10. Event wrap-up
Lastly, create an event summary report. You will be glad you did when it’s time to consider renewing event sponsorships. Summarise all of the events details, get honest feedback from your event team, analyse your goals and recap what worked and what didn’t work.
To sum it up, executing a successful trade show involves a great deal of advanced strategic and tactical planning, attention to detail and targeted follow-up.
MEET THE AUTHOR: SOPHY GRAY
Sophy started Yellow Spider in 2014 after spotting an opportunity to offer marketing insight and best practice based marketing resource to the tech industry. Sophy's experience includes eight years in agency roles servicing global top 50 tech clients. Nothing fazes Sophy, we think in a past life she may have been a swan...
Marketing automation solutions can revolutionise the effectiveness and understanding of your campaigns, but choosing the right one is critical. Many put off the decision for as long as possible due to the investment required both in man hours and finances so when the time comes and you need to bite the bullet you want to know you have selected the right one for your business.
Here I share with you my 6 advices for a quick evaluation of marketing automation platform. If you follow these key rules you will have a platform that is fit for purpose and meets your marketing requirements:
What do you actually want the platform to do for your business? Sounds like a simple question but it’s easy to get distracted by the advanced features some platforms offer. Be really clear on what it is that you need it to do and only look for the features you will have an use for.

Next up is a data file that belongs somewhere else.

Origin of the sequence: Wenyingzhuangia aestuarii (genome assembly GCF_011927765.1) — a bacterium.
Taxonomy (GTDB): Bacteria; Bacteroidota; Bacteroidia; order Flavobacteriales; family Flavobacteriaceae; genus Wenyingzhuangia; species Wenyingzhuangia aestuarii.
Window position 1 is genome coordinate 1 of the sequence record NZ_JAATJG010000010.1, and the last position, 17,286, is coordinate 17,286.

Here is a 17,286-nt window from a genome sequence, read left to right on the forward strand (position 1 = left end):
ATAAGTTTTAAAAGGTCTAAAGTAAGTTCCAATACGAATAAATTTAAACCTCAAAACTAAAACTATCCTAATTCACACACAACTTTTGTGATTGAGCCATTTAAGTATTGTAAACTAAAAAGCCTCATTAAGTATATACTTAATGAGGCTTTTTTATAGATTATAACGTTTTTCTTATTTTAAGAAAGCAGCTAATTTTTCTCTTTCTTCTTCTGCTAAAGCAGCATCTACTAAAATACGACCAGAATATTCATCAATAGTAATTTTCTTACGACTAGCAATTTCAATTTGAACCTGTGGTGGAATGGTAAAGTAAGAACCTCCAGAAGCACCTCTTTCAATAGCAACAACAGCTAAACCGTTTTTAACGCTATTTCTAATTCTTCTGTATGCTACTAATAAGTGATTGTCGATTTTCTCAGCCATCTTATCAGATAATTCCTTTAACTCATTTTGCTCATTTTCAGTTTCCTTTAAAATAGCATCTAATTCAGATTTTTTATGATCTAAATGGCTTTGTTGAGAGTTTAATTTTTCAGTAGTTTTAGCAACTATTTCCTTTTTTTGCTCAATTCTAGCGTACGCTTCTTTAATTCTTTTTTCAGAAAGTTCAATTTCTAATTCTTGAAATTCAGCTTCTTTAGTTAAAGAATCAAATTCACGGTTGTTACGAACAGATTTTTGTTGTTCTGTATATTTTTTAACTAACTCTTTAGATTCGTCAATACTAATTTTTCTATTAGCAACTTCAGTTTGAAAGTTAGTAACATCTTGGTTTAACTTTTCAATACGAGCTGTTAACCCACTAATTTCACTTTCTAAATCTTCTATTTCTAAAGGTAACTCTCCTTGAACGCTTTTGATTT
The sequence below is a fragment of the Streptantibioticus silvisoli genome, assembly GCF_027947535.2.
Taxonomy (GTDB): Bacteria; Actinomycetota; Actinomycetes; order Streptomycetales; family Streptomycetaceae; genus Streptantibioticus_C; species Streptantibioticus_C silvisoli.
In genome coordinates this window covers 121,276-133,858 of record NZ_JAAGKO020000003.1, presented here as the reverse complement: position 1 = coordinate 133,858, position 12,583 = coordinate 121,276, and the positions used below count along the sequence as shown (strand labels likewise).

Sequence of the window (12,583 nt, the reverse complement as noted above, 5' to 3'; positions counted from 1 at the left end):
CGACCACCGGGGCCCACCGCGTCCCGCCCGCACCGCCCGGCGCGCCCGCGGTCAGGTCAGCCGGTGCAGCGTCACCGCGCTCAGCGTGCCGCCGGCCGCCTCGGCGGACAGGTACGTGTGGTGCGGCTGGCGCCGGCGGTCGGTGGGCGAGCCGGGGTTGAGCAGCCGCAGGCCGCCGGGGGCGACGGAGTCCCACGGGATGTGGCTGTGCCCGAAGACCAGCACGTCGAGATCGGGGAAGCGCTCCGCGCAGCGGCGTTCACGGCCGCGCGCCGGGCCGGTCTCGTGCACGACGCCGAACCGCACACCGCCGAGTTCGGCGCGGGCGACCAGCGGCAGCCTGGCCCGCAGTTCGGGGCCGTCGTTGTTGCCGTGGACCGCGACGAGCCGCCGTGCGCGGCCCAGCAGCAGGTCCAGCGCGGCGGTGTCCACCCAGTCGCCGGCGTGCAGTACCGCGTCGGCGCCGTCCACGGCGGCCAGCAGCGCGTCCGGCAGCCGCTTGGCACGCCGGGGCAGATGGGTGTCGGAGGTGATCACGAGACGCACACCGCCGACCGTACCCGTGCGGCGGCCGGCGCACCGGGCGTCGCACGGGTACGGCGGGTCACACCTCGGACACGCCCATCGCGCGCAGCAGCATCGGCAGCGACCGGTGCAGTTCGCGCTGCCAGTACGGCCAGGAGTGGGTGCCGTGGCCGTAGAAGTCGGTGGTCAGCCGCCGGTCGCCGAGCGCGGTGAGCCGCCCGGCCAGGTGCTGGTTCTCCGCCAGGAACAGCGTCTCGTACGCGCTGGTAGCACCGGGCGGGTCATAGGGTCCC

The amount of time you have to implement a new marketing automation platform will help you decide whether you go down the ‘built your own’ route or select an ‘off the shelf’ product. Both have their pros and cons but bear in mind that regardless of which route you choose it’s going to be at least eight to 12 weeks before you have a fully functioning platform.
How is the new platform going to integrate with any existing tools you currently use? If you have a CRM system it is worth talking to your existing supplier to see whether they have a suitable marketing platform as well. This could save time, cost and will ensure all of your on line tools work harmoniously.
Make sure you select a platform that can grow with your business. You are probably clear on the functionality needed today but what does your business look like in five years’ time and does the platform you are considering offer the ability to scale up when you need it to?
Ease of use
Despite all of us being IT savvy and more than capable of driving on line and self-serve technologies, make sure the tool you select doesn’t require a master’s degree to understand it! It only takes one bad experience to put an employee or partner off using a platform no matter how great it is so make sure you evaluate the user experience.
As with any marketing activity you need to be able to demonstrate success and ROI. Choose a platform that allows you to create, view and export reports that show how your campaign has performed and identifies trends that will shape future campaigns.
Over recent years we have seen how the perception of marketing has evolved from being a cost centre to playing a fundamental role in driving and generating sales revenue.
Demand generation has got sophisticated, and use of data has allowed marketing teams to achieve results that we only dreamt of years ago.
Here we outline our top 5 tips to help you drive the most opportunities from your demand marketing strategies.
Plan multi-touch, integrated campaigns.
The days of single activity campaigns are over. The way we consume content in this digital age means we need to evolve our marketing tactics and use digital to drive awareness and action. It will take multiple touches before your audience will engage with you. Within each of your campaigns plan a mix of tactics, content and media to plan for a minimum of seven engagements or touches with your audience.
Tailor your campaigns.